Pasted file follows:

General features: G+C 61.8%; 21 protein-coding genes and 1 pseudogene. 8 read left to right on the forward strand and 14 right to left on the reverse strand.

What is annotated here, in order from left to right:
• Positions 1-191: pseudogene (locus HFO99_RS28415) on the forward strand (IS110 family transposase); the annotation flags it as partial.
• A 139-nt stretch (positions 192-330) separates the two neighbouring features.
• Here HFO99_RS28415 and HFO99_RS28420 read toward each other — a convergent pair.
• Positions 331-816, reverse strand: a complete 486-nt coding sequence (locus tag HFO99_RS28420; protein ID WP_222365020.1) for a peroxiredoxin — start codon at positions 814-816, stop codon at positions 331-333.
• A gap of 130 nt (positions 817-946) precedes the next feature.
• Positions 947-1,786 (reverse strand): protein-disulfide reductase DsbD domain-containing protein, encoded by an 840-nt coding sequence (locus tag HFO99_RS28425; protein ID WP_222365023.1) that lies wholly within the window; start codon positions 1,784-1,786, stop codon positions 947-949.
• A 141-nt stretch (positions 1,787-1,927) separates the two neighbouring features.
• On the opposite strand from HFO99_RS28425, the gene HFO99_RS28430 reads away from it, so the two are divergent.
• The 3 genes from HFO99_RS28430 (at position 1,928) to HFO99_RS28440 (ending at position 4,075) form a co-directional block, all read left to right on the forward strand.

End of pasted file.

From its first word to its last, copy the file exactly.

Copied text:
General features: G+C 61.8%; 21 protein-coding genes and 1 pseudogene. 8 read left to right on the forward strand and 14 right to left on the reverse strand.

What is annotated here, in order from left to right:
• Positions 1-191: pseudogene (locus HFO99_RS28415) on the forward strand (IS110 family transposase); the annotation flags it as partial.
• A 139-nt stretch (positions 192-330) separates the two neighbouring features.
• Here HFO99_RS28415 and HFO99_RS28420 read toward each other — a convergent pair.
• Positions 331-816, reverse strand: a complete 486-nt coding sequence (locus tag HFO99_RS28420; protein ID WP_222365020.1) for a peroxiredoxin — start codon at positions 814-816, stop codon at positions 331-333.
• A gap of 130 nt (positions 817-946) precedes the next feature.
• Positions 947-1,786 (reverse strand): protein-disulfide reductase DsbD domain-containing protein, encoded by an 840-nt coding sequence (locus tag HFO99_RS28425; protein ID WP_222365023.1) that lies wholly within the window; start codon positions 1,784-1,786, stop codon positions 947-949.
• A 141-nt stretch (positions 1,787-1,927) separates the two neighbouring features.
• On the opposite strand from HFO99_RS28425, the gene HFO99_RS28430 reads away from it, so the two are divergent.
• The 3 genes from HFO99_RS28430 (at position 1,928) to HFO99_RS28440 (ending at position 4,075) form a co-directional block, all read left to right on the forward strand.